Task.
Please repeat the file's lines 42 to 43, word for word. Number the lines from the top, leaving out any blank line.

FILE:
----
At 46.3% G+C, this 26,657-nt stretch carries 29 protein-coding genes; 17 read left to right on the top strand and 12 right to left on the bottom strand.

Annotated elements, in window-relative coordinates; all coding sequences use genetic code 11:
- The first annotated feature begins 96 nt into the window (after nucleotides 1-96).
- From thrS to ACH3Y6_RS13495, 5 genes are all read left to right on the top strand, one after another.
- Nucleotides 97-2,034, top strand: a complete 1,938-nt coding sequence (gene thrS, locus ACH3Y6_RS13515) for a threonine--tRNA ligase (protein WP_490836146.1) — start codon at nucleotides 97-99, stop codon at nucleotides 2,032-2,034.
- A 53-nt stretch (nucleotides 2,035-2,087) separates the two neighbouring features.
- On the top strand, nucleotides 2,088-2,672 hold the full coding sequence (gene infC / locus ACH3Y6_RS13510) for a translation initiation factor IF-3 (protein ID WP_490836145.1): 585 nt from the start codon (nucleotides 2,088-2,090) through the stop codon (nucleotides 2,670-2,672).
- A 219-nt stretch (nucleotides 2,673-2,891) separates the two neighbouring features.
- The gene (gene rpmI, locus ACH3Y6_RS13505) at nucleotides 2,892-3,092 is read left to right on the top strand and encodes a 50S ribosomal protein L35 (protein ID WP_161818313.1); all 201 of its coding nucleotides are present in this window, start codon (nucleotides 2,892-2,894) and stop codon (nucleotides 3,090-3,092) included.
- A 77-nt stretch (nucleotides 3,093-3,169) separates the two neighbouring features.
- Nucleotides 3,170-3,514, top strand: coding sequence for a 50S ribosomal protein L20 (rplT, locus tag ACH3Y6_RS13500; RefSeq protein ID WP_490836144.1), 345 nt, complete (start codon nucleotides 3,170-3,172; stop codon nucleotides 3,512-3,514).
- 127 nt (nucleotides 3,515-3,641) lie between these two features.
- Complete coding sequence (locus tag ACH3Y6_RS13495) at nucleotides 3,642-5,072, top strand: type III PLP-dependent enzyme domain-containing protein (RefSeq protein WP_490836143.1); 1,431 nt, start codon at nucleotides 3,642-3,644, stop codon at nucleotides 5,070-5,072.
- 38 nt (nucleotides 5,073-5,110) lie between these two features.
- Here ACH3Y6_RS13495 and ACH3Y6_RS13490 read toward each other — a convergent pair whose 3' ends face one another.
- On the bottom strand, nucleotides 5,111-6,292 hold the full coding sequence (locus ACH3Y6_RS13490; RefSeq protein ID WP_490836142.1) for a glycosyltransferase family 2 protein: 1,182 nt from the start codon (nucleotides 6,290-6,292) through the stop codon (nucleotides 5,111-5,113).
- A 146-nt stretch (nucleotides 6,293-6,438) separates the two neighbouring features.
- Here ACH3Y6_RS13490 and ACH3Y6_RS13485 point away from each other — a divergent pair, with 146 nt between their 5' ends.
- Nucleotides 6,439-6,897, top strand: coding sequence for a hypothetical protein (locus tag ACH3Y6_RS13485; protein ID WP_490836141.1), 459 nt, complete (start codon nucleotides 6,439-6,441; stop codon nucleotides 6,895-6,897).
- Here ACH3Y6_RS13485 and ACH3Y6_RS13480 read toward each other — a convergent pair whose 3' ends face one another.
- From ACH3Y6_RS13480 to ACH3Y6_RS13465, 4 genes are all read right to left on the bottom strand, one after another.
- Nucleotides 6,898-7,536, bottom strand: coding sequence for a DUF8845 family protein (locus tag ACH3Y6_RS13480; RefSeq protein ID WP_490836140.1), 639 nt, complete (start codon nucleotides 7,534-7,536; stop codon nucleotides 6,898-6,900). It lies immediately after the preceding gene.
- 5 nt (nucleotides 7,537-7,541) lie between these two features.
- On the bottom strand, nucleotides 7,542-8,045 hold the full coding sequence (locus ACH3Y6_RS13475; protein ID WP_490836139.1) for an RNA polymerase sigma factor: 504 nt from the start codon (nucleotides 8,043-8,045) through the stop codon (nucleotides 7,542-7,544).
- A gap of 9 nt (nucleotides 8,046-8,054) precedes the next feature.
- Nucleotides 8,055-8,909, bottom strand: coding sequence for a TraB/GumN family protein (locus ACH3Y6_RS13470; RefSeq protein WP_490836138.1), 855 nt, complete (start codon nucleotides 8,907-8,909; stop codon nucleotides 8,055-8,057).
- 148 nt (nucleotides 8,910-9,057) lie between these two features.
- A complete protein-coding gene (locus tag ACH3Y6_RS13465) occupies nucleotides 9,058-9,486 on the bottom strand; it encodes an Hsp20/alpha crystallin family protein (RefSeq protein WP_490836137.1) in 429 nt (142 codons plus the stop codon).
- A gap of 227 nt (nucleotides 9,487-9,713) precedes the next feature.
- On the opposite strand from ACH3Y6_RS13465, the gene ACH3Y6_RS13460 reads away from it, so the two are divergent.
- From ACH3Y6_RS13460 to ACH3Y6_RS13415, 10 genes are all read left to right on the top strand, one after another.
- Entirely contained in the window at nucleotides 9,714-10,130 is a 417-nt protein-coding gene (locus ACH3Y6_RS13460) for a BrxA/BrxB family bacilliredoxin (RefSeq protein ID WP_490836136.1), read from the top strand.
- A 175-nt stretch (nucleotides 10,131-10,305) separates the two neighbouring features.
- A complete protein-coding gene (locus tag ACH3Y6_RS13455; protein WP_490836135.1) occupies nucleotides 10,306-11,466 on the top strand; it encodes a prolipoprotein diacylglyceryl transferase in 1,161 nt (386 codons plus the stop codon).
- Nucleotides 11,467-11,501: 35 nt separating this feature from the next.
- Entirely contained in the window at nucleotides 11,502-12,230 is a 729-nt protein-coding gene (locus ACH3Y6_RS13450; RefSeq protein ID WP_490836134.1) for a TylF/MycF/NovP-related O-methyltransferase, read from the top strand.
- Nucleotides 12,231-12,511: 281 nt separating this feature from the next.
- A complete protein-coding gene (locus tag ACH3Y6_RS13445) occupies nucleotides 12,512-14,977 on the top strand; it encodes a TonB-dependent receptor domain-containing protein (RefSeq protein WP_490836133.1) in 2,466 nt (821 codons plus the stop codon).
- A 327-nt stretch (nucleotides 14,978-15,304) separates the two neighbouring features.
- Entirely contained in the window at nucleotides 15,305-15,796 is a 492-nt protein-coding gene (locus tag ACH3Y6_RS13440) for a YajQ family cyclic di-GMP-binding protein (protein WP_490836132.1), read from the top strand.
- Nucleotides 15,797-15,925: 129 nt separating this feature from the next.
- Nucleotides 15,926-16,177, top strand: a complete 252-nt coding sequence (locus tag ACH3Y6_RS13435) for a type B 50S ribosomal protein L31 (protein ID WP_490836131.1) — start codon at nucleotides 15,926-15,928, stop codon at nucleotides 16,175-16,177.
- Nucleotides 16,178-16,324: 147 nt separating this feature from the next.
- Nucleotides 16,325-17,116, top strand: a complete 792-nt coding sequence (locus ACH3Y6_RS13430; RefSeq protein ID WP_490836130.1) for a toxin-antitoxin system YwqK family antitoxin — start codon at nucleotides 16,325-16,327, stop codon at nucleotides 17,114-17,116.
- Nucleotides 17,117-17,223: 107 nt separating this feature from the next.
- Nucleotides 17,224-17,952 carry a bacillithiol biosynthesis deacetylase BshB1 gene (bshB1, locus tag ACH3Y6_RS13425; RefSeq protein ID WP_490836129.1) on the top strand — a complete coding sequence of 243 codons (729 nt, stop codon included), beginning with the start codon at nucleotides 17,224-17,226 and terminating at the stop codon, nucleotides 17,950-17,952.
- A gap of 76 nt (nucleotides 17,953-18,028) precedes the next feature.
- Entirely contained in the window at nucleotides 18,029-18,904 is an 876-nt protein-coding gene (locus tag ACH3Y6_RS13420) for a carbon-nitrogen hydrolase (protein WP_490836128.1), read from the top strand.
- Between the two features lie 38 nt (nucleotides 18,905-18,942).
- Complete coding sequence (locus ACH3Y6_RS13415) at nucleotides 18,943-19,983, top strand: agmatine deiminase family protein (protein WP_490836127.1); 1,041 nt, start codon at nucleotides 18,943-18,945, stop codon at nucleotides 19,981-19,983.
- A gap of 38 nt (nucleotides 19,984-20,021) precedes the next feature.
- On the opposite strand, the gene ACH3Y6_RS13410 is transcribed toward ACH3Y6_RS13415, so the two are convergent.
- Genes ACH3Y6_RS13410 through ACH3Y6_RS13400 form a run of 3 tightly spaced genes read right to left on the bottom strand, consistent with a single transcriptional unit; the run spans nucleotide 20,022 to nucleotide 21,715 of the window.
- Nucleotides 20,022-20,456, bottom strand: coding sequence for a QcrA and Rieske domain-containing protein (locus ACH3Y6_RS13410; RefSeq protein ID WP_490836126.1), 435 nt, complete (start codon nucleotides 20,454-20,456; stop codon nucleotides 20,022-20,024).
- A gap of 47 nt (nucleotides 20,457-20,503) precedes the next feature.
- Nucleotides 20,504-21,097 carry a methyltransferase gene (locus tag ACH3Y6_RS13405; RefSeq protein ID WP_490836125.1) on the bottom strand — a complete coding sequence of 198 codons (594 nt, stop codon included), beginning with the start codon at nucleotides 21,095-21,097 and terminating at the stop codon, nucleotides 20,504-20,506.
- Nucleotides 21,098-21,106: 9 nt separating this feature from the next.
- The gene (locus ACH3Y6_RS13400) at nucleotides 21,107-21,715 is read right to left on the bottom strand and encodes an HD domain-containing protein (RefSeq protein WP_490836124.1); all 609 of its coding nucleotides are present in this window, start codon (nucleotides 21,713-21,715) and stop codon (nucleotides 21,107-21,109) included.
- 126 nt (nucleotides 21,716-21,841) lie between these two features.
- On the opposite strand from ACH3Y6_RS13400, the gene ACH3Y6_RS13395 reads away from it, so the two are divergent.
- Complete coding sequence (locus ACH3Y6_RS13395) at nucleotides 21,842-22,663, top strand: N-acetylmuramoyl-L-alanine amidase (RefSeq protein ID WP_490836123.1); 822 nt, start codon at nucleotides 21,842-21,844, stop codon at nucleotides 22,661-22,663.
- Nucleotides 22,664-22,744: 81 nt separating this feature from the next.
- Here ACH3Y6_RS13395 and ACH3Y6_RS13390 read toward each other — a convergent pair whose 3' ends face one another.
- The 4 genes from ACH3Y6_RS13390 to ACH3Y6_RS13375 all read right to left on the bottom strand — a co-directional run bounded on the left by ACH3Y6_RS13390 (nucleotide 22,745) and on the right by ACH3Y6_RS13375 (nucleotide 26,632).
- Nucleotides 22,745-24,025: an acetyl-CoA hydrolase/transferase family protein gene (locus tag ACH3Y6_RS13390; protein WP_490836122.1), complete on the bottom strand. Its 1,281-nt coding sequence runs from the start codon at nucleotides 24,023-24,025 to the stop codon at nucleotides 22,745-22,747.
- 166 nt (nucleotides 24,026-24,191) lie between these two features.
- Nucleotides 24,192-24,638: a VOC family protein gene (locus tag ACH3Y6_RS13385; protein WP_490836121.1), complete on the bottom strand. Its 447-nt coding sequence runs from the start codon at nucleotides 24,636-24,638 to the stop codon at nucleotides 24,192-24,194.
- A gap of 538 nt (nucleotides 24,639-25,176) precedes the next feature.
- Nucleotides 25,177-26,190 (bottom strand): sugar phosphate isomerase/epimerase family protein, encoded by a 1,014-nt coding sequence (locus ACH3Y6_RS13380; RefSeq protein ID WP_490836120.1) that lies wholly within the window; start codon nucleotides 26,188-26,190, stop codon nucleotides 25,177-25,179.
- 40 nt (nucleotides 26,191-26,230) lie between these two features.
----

- Nucleotides 15,926-16,177, top strand: a complete 252-nt coding sequence (locus tag ACH3Y6_RS13435) for a type B 50S ribosomal protein L31 (protein ID WP_490836131.1) — start codon at nucleotides 15,926-15,928, stop codon at nucleotides 16,175-16,177.
- Nucleotides 16,178-16,324: 147 nt separating this feature from the next.